Two years ago, Radley Balko at The Washington Post wrote a really important article that bears revisting, A Brief History of Forensics. I’ve never been one to watch those forensics dramas on the television. Just the same, I didn’t know just how screwed up the state of forensics was. It seems that many parts of forensics are not settled science, or in fact, science of any kind at all.
Balko is most interested in bite mark analysis. Having managed a dental office for a couple of years, I found it interesting that this is a particularly gloomy area of pseudoscience. “There has yet to be any scientific research to support the notion that the marks we make when we bite with our teeth are unique. But even if we could somehow know that they are, we still wouldn’t know how those unique characteristics are distributed across all of humanity. And even if we knew those things, we still don’t know if human skin is capable of recording and preserving a bite in a way that would allow those markers to be identified.” That last one is the killer as far as I’m concerned: how is it that we could have been relying on such analysis without ever having answered such a fundamental question?
Forensic “Scientists” Don’t Look for Truth
The reason that Balko gives for this state of affairs is that forensic “scientists” are not interested in questioning the basis of their work. As he puts it, they are focused on “solving cases.” I don’t like that phrase. Better would be: “closing cases.” Because it really does seem that no one — not the prosecutors, the police, or the forensic “scientists” — are interested in finding the truth. As far as they are concerned, they already know the truth.
It’s like the line in The Usual Suspects, “To a cop the explanation is never that complicated. It’s always simple. There’s no mystery to the street, no arch-criminal behind it all. If you got a dead body and you think his brother did it, you’re gonna find out you’re right.” And that’s largely true, but it blinds them in cases where things aren’t simple. And it turns forensic “scientists” into little more than apologists, simply arguing for whatever theory the police are pushing.
Forensics Isn’t Science
The actual history of forensics is that of a field developed by people in the criminal justice system. And it has worked just the opposite of the way that science works. When a scientific theory becomes established, scientists have an incentive to beat away at it and find holes in it. That’s how you become a successful scientist. In forensics, once a theory becomes established, no one dares question it. Balko put it this way, “A fingerprint analyst testifying for the defense might disagree with a fingerprint analyst for the prosecution, but he isn’t going to call into question the premises on which the entire field of fingerprint analysis is based.” And in case you were wondering: yes, there are now people outside the field calling into question the reliability of fingerprints — evidence that has sent countless people to their deaths at the hands of the state.
Actual Scientific Forensics
The only kind of forensics that actually did come out of a scientific field and not criminal justice is DNA analysis. And this is really interesting: when forensic analysts are talking about bite marks, for example, they talk about certainty. The same goes for fingerprints, bullet lead composition, voice “prints,” and on and on. “[T]he one area of forensic science in which you will see experts testifying about probability is DNA Testing.” Of course, Balko is careful to note that this doesn’t mean that these other kinds of analyses are useless. But just like with eyewitness testimony, people are often convicted — even killed — because of the word of a single analyst based upon suspect science.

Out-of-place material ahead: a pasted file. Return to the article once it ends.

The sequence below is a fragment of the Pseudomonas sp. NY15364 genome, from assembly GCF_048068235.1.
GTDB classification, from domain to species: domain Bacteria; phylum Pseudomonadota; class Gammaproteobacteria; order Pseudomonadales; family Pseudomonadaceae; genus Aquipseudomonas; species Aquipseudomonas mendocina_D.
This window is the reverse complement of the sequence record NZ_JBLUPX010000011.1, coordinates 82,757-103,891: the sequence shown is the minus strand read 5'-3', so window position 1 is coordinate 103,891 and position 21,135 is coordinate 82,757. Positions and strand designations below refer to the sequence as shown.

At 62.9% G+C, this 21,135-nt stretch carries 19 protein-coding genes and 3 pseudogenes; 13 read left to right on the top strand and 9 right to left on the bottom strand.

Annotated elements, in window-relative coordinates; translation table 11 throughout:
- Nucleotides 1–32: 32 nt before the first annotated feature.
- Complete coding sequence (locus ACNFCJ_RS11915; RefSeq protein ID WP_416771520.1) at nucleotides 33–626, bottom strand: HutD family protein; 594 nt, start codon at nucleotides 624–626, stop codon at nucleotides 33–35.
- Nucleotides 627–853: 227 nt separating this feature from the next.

Balko thinks that the solution is to take forensics evidence out of the hands of judges who have no experience that would allow them to determine if these techniques were solid science or just pseudoscience. He wants to put it in the hands of scientific review boards. While I think that would certainly be an improvement, we have a much bigger problem. We have an entire justice system that is inherently unjust.
A Much Bigger Problem
People forget the first federal drug law — Harrison Narcotics Tax Act — was explicitly racist. It was a doctor who testified to the “fact” that, “Most of the attacks upon the white women of the South are the direct result of a cocaine-crazed Negro brain.” Similar things were said about the Chinese with regard to opium, and later, about Mexicans and “marijuana.” There will always be an underclass that the government will always oppress. To me, we need to rethink our harsh sentences in the light that many people convicted are innocent; the laws are unequally applied; and the laws themselves criminalize things that powerless people like to do.
Bearing all these things in mind, the powerful need to let go of their certainty. But that will never happen. Of course, it may also be that in a century, people will still be put to death based upon bad bite mark science. So let’s try to stop that, but we need to push much further.